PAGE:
Nights of Fire
Part Two – Fire in the Sky
The weather closed in on around them. The breeze picked up to a wind that howled across the barren hill slopes with a knife like intensity, shredding through their clothes as if they were mere tattered rags, to chill them to the core. Even Nhaqosa, born as he had been in colder climes and graced with a thick hide, felt it. In his mind, the cause of it had been the long years spent in hotter lands, to which he had become acclimatised.
There were further flurries of snow, ones which whirled around them upon the winds, yet these did not settle, melting away as soon as they touched down.
The going was slow as they scrambled up rough, stone strewn slopes, or made their way through the deep ravines that cut through the hills, all the time beset and afflicted by the winds and the snow. Off in the distance, lying between the hills that they were traversing and the far off mountains, they could make out a vast and dark spread of trees across the horizon, an ancient forest in the deep northern wilds, far from the axes of civilisation.
As the long shadows of the day lengthened and the evening came upon them, the winds that had accosted them during the day died away. The clouds that shrouded the sky began to break apart, slowly scattering. A first few stars glittered in the spreading sable sky.
In the shelter of a tumbled pile of boulders that were strewn in one of the canyons they had been working their way through, they made camp for the night. A small fire was built up in the lee of the boulders so that it was sheltered from the wind should it pick up again, fed from branches from a few hardy bushes they found in the surrounds. Between two of the larger boulders they stretched out canvas, weighing it down with heavy stones, there to shelter during the night out of the inclement weather.
They partook of a simple evening meal before they began to settle into their bedrolls under the canvas. As they did, the darkening sky came to life overhead. A burgeoning of iridescent colours crept across the northern horizon above the mountains. Shimmering veils and ribbons of colours twisted and rippled in displays that blazed bright, a wide spectrum of blues and reds and greens. The longer they watched, the more intense it became until it seemed as if the night’s sky was a sea of shifting fire.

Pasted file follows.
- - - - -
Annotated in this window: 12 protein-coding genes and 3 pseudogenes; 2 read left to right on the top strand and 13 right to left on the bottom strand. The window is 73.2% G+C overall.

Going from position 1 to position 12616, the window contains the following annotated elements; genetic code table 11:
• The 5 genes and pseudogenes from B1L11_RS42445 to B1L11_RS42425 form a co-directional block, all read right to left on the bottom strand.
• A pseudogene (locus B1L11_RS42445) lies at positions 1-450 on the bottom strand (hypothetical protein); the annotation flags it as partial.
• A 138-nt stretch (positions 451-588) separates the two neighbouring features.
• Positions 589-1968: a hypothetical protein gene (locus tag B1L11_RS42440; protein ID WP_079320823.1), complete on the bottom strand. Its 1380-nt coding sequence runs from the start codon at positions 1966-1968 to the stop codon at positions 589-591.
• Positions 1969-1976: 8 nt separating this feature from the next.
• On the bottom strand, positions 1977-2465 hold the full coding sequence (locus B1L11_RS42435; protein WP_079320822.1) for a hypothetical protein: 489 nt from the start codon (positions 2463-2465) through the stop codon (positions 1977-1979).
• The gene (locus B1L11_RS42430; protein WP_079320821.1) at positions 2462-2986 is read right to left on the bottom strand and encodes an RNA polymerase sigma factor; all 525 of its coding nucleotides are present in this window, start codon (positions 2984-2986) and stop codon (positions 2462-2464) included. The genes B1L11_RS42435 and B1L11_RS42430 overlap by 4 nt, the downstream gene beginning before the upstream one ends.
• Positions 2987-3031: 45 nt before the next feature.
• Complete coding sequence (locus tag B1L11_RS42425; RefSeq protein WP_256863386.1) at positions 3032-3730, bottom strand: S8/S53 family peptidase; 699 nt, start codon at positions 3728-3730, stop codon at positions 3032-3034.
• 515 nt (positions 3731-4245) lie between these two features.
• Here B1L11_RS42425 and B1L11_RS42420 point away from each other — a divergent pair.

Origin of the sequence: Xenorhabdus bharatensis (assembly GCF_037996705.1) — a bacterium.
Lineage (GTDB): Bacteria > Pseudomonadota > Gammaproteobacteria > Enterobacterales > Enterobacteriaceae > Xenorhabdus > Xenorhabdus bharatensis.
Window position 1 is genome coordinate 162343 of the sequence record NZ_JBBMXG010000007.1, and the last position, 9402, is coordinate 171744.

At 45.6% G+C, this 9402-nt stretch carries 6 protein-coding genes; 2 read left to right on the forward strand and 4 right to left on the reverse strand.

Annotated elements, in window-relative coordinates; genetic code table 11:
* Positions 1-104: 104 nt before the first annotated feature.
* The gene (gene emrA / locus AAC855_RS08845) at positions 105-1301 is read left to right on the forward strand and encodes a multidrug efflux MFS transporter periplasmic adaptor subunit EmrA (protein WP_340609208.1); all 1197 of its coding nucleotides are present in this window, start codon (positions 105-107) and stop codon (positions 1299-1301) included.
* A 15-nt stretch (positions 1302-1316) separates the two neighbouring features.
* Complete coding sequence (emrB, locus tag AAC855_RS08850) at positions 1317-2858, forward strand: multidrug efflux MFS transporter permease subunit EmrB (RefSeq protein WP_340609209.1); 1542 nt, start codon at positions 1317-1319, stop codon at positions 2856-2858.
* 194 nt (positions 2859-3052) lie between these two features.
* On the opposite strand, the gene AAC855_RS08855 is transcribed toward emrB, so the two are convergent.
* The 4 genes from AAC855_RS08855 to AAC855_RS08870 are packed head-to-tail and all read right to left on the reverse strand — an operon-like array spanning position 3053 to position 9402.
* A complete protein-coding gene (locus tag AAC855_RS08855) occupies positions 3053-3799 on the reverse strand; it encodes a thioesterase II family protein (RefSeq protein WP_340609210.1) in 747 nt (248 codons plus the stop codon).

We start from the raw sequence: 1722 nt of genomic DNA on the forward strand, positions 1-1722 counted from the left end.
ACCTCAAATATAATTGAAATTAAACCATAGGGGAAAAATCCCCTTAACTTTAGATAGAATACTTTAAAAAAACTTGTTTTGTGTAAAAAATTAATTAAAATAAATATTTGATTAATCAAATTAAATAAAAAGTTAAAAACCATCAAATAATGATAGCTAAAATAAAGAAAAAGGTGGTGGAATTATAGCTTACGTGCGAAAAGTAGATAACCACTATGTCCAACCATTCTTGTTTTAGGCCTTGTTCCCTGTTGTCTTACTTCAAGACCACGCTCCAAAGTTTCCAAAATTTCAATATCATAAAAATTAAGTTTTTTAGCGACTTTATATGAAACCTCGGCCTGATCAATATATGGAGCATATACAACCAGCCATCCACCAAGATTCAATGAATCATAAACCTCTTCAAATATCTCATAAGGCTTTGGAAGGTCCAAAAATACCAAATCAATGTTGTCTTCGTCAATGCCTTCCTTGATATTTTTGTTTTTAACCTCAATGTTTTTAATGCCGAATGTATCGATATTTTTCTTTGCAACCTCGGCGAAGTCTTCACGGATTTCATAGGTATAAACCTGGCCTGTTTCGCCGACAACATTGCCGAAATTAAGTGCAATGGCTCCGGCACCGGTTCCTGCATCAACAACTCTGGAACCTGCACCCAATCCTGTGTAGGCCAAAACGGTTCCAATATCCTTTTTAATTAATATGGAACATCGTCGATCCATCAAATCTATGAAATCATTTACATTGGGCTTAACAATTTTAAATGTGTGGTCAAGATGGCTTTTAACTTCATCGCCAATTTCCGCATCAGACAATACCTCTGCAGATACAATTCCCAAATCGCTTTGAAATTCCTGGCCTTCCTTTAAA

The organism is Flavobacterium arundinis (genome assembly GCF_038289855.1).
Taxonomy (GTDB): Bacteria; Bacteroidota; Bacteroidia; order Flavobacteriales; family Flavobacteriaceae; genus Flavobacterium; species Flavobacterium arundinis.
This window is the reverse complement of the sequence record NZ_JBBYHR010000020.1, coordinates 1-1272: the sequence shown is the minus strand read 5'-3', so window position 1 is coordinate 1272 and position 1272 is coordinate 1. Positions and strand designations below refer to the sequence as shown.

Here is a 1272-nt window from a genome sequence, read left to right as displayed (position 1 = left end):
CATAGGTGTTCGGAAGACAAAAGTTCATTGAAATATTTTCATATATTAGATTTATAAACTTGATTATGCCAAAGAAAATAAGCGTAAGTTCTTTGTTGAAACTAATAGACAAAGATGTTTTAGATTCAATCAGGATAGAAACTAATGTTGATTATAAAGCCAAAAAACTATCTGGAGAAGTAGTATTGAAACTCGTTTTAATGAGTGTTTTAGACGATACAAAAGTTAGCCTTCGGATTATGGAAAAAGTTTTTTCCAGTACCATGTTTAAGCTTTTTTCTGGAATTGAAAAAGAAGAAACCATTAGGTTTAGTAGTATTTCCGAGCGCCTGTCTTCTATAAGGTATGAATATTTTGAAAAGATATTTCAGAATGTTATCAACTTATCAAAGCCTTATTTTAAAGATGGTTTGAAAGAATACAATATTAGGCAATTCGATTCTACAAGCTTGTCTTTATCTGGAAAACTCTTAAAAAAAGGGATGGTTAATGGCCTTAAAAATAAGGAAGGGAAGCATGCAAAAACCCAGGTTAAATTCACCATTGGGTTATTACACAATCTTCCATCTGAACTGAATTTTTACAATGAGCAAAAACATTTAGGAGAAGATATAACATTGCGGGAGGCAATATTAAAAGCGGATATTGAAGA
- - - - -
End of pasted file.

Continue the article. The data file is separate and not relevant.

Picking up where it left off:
“I had forgotten about this,” one of their number said. He was a short and wiry man named Lakach, who bore a large and droopy moustache. “Once, when I was a very young lad, I had come to the north and saw the night lights, but until now that memory had been forgotten.
“Where I come from,” Nhaqosa rumbled, “There are a people, the hobgoblins of the Aracan nations, who had a myth of the southern lights, that of a man they call the Sky Painter. He is a mythical being who travels the Sky-Plains and is responsible for the lights in them, as well as the stars strewn across the night, the rainbows and the displays at dusk and dawn. Their legends say he does all this to impress a woman.”
“That seems rather a lot of effort to go to for a woman, boss,” Lakach noted.
“Not if she was worth it, and she would be,” Abasan retorted.
Nhaqosa smiled faintly to himself in the dark as he listened to the banter between his companions, a return to more pleasant times, back before the darkness that had touched them all of late had arrived, back before the deaths of so many friends.
“What is that?” Keeping watch beside the fire was a man named Katako. He had not been a part of the conversation, instead keeping an eye out for trouble. He pointed off towards the mountains. Heads turned to see what he had spotted. From out of display that lit up the sky there fell a dot of light, in its wake a trail of flame. It was no falling star, but something else entirely.
Its plunge suddenly halted and it shot forward at great speed, headed their direction, a fiery spark that swooped low over the terrain, skimming just above the ground. They watched as it grew nearer, moving at an incredible speed. It soared over the dark forest and then dropped out of sight behind the hills.
They waited in silence, watching to see if it would reappear, until at last a sound came to them, growing louder in intensity with each passing second, reaching its crescendo in a roar. Suddenly it burst into sight, bright flames shrieking overhead, tearing southwards at a pace that buffeted their camp with wind and heat.
“A Phoenix,” Nhaqosa said in wonderment. “This is truly a night for surprises.”
It had been no mere bird, but vast and majestic in form and awe inspiring in size, and no creature of simple flesh and blood, bones and feather. As much flame as it was flesh, an aurora of fire enshrouded it, of reds and yellows, of oranges, purple and bright whites.
“It is a night of fire,” Abasan said sombrely, quietly, as the Phoenix dimmed away to the south, and in those words there was a hint of foreboding that brought a heavy chill to Nhaqosa for reasons he could not fathom. “And the day will end in fire,” Abasan added.
“Abasan?” Niati, the slender, graceful woman asked, “What was that about?”
“I am not sure,” the man replied, giving a shake of his head. “It just felt as if it were the right thing to say.”
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